Day 7 I felt at about 75% and was eating eggs and boiled hotdogs for super and have stopped all medication and starting to feel like the pain can be ovecome but it was a long battle this far. Now on day 8 and am doing good operating at around 80% and hope that I never have to go through anything like that again.

    I went into the surgery “blind” I did no research and thought that it was going to be a breeze. Boy was I wrong!! I have to say my wife was amazing and she did the research and took great care of me and motivated me through the tough times.

    I wish the best to all that have gone and are going to go through this surgery.

    God Bless

  2. I had mine removed on the 21st of may (now I’m on day 10 post the op). For me, day 5 and 6 were the worst,especially in the morning.

    I had porridge for the first 2 days after op, and start to eat soft missua (white noodle) for the next 2 – 3 days (I cut the noodle to tiny pieces). I even tried to make an overcook pasta with tomato based, but it was so painful to swallow and took my a good 40 mins to finish 1/4 portion of it. I barely could eat anything on day 5 and 6, which leads to another problem: gastric. My gastric was so bad I was vomiting for 6 times, despite my effort to drink Herbalife milk (its a nutritious milk supplement) before taking the pain killers. Finally my doctor gave me 2 gastric pills to take before any food, to help my stomach recover. On day 8 post the op I managed to eat Japanese Ramen ( I was back to office already), had it overcooked and had the noodles cut to tiny bits. Day 9 went even better, I had an overcooked noodle for lunch and made poached salmon for dinner. Still took me sometimes to chew, but managed to finish the fish!

    Day 10 now, felt so much better in the morning. Small tips, try to sleep with the back position, not the side position. I realized my tongue was pain so badly in the morning. After some readings, I found out that they have to clamp the tongue during the op procedure, which actually hurt the tongue physically. When I slept on my side for the first 5 days, I always wake up with severe pain on the right side of the mouth ( I have a right side position sleeping habit). I think my tongue was ‘pressed’ during the sleep. Once I change to sleep on my back, it was so much better in the morning.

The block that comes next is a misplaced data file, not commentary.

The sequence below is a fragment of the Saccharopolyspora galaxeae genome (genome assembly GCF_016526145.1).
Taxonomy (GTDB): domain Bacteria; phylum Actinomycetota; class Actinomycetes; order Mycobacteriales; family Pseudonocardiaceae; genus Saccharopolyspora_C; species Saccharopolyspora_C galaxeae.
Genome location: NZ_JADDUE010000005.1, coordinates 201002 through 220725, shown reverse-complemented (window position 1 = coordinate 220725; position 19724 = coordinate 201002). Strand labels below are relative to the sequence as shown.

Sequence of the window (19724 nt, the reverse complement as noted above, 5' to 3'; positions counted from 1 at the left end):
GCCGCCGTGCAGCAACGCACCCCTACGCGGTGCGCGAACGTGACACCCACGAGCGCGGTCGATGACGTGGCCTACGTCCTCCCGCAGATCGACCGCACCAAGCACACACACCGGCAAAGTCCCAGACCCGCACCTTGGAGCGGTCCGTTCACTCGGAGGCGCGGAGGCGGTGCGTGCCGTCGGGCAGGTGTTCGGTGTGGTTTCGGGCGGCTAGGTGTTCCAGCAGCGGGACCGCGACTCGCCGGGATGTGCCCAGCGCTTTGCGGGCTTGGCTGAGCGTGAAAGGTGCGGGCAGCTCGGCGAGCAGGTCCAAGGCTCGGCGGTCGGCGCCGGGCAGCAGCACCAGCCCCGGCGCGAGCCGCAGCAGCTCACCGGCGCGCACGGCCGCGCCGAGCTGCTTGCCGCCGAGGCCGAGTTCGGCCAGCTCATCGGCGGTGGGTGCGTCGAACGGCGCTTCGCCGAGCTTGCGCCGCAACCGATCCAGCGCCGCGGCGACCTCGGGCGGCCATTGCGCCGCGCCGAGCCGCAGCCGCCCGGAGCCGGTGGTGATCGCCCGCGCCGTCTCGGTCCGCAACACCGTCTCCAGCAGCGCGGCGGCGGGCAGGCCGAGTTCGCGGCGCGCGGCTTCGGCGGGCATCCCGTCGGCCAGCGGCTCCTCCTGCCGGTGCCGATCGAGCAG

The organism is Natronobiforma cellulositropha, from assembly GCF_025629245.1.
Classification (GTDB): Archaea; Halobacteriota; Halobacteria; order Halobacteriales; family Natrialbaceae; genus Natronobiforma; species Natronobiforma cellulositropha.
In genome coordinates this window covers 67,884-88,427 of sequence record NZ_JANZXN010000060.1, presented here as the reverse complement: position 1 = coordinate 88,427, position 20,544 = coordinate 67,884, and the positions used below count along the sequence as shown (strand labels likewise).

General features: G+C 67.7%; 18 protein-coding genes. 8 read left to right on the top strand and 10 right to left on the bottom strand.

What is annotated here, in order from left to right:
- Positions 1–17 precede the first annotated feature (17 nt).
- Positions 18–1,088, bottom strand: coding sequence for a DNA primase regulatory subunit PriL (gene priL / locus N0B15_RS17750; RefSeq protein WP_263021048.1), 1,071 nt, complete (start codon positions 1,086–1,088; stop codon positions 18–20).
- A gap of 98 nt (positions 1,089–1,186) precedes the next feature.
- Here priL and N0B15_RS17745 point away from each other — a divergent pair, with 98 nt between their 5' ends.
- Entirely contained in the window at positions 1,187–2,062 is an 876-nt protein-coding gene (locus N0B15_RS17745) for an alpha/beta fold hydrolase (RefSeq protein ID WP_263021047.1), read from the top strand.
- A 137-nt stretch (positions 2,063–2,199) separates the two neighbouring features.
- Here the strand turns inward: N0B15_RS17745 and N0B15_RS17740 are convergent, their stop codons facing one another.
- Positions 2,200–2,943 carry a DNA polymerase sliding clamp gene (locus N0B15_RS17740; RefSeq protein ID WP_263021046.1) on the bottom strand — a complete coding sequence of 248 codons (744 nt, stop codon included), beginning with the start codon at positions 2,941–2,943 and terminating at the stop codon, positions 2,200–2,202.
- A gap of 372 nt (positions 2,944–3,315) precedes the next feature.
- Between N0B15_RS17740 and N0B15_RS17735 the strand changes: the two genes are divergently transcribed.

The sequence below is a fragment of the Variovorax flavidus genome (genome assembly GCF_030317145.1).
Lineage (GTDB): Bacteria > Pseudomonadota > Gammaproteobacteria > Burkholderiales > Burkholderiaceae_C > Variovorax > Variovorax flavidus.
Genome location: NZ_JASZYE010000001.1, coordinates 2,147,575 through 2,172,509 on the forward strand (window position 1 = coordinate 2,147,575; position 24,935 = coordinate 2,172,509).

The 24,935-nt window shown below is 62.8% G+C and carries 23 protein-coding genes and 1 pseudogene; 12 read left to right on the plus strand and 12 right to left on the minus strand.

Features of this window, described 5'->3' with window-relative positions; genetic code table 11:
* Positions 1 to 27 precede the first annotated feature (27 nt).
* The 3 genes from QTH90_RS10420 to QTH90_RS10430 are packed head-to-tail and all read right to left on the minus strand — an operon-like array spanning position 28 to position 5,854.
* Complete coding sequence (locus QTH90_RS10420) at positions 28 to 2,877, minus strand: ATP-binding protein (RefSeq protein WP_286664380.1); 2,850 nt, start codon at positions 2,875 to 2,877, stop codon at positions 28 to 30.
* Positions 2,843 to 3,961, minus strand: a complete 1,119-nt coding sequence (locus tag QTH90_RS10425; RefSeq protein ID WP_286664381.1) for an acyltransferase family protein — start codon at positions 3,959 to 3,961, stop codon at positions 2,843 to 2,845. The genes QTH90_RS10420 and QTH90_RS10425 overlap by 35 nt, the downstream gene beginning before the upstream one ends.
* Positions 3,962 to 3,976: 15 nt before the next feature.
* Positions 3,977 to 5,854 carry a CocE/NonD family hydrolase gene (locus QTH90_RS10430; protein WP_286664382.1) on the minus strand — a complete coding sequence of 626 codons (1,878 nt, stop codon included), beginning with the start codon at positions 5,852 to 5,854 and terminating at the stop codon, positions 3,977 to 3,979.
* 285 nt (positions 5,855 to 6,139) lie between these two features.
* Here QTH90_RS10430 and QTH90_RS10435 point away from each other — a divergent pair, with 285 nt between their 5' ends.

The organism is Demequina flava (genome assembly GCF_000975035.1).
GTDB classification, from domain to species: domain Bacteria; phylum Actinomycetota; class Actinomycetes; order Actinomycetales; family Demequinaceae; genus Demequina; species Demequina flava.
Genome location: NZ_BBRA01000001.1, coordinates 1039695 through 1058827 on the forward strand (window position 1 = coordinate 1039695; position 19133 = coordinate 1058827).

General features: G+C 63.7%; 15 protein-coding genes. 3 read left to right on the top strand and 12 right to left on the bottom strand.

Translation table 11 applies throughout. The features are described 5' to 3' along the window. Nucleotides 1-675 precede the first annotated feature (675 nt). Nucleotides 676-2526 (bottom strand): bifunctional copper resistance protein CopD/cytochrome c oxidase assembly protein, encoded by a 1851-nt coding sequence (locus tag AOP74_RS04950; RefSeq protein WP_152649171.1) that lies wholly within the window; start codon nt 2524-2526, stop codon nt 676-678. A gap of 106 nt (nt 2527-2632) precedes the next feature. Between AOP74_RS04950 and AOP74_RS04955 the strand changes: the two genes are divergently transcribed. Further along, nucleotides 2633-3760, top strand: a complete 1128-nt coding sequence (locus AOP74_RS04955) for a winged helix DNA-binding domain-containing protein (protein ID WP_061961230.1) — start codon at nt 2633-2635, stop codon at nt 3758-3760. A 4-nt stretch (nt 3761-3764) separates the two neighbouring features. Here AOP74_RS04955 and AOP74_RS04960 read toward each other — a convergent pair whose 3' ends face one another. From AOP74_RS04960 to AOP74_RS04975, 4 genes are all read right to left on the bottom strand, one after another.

Hope this will help 🙂

  3. I had my tonsils out this morning (My 26th birthday!!). It made the day a little more fun, and what a better gift than the anticipated relief from angry tonsils! It is about 11:15pm and I felt great all day. I’m not sure if it was because I prepared myself for the worst… or because it’s only day 1. Regardless, I boiled some artichokes a couple days ago. I boiled the heck out of them so they were super soft. The leaves (& a very small piece of the heart as I didn’t want to push it) were wonderful on the first day. I dipped them in a mayo & curry sauce. A few leaves were enough to fill me up.

    The pain is starting to increase. I cooked some mac and cheese yesterday and I’m trying to muscle down a noodle at a time. The mac & cheese may as well be milk soup w/ a few floating noodles. Surprisingly the luke warm milk was so soothing down my throat. I tried some drinks (prune juice to avoid constipation) that stung a lot. So I highly recommend this if your drugs are working & your throat is feeling ok.

    So much for the anticipated weight loss… haha.

    I’ll let you know how tomorrow goes. Thankfully a thick fog as sit in and my windows are open… I’m hoping this helps my throat.

    Best of luck to everyone, & thank you for all of the wonderful advice!! Hopefully I’ll discover a new trick!

  4. I am on day 14 post surgery and finally about 3-4 days ago was able to start eating solid food. There wan’t a lot I could eat at first, except broth. Puddings, mashed potatoes, ice cream all burned my throat and tongue. Everyone forgets to tell you that not only does your throat feel like its swallowed glass but that you tongue swells, feels like blisters on it and on your gums. Not to mention the pain in your ears as well. When I did start eating in between bites I had to use the chloreseptic spray in between bites…yum…but at least I got to eat.

  5. i’m not too sure whether i’m defying medicine or just plain right mad but i’ve been eating solid foods since day 1/2. in fact at the top of my list has been chicken and potatoes. im now coming to the end of day 3 and i even managed to throw a happy meal down my throat just a few hours ago. some foods id definitely recommend are rice pudding and custard.

    one technique i am slightly relying on is trying to ‘numb’ or ‘freeze out’ my throat until the pain goes away and eat as much as i possibly can in that short time frame to ensure im staying well nourished.

    1. You make me jealous Connor! I’m day 6 post op and my tongue is so swollen that even sipping water is painful. I would happily venture into happy meal territory if only I could! I have been giving the ‘freezing the insides of my mouth’ a go and it does work, both before and after trying to swallow anything.
      What can I say, Tonsillectomy is great for weight loss!